Cloth made from flax. Several different Hebrew words are rendered linen, which may denote different fabrics of linen or different modes of manufacture. Egypt was the great centre of the linen trade. Some linen, made form the Egyptian byssus, a flax that grew on the banks of the Nile, was exceedingly soft and of dazzling whiteness. This linen has been sold for twice its weight in gold, and you can find more about that here on st-takla.org on other commentaries and dictionary entries. Sir J.G. Wilkinson says of it, "The quality of the fine linen fully justifies all the praises of antiquity, and excites equal admiration at the present day, being to the touch comparable to silk, and not inferior in texture to our finest cambric."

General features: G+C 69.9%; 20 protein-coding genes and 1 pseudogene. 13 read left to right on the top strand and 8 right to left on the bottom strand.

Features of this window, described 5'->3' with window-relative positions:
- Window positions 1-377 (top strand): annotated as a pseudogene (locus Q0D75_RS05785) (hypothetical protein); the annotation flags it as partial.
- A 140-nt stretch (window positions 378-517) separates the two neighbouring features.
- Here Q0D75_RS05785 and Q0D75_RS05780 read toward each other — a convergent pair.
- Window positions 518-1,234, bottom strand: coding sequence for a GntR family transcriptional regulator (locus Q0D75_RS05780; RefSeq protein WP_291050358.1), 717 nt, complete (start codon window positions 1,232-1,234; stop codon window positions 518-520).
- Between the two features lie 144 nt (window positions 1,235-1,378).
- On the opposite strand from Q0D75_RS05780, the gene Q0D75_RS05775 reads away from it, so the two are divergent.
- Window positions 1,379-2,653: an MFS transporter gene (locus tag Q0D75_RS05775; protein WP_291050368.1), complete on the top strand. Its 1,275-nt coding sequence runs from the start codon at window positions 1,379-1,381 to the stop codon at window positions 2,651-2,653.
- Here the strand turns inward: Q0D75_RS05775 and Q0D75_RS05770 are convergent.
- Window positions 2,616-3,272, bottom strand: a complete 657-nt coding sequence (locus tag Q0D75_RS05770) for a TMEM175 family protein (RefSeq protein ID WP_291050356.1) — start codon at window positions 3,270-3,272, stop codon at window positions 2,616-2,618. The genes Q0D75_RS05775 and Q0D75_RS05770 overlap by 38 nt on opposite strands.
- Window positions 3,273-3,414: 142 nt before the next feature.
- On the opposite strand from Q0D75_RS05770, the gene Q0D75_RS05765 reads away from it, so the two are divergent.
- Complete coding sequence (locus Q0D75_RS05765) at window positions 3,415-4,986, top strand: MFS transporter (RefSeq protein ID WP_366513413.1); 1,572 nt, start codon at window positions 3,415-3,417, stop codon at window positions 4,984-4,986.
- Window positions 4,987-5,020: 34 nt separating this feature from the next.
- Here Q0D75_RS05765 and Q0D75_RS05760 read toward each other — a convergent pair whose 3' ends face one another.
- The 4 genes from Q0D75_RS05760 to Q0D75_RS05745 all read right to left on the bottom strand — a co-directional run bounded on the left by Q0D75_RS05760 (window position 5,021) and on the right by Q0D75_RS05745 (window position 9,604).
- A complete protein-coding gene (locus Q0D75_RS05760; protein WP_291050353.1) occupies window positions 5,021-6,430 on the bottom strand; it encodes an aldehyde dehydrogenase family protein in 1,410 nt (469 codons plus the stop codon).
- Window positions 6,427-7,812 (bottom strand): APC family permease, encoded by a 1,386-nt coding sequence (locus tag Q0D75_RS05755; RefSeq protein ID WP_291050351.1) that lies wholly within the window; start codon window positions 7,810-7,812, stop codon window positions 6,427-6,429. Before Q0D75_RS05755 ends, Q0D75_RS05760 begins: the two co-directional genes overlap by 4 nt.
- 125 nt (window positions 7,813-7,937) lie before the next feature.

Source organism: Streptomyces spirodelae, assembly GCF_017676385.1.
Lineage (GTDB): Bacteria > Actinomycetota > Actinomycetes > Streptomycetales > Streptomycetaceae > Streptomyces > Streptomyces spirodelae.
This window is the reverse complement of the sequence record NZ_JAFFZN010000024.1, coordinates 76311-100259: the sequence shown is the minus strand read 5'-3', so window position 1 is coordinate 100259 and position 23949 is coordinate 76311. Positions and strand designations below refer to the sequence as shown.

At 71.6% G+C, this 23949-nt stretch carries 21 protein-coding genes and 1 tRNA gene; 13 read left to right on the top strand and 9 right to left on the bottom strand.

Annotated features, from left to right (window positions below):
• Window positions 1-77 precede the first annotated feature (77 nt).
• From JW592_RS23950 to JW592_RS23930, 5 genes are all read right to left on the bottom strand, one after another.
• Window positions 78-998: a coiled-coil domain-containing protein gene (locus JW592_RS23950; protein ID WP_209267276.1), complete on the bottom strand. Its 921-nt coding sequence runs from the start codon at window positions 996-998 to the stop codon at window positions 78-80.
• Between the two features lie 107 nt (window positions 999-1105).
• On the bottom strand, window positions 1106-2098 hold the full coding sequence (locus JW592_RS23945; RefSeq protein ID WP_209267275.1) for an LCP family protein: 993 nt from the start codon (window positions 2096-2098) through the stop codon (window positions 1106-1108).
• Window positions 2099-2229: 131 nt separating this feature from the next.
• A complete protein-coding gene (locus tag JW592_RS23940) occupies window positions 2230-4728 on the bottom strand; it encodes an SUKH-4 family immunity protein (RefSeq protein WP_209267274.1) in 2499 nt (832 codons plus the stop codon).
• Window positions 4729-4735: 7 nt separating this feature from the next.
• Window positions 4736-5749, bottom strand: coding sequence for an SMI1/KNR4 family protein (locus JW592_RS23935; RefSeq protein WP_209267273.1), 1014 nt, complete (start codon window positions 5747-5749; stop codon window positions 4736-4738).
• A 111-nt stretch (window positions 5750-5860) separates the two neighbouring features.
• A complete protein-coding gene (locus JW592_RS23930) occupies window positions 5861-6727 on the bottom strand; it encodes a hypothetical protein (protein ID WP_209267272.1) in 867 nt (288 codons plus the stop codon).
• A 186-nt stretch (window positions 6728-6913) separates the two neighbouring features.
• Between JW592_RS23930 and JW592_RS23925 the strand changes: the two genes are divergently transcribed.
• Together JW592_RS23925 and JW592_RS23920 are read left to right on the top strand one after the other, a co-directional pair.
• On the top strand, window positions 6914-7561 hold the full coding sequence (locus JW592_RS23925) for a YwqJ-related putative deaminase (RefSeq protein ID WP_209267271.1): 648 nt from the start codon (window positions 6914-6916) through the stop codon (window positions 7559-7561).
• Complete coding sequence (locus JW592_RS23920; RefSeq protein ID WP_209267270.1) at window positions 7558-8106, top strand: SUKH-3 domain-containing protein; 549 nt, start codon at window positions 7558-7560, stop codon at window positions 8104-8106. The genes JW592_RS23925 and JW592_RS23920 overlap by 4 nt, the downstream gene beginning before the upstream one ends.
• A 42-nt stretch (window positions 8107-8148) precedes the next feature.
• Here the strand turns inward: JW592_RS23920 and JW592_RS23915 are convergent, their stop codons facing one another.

* See also: Cotton.
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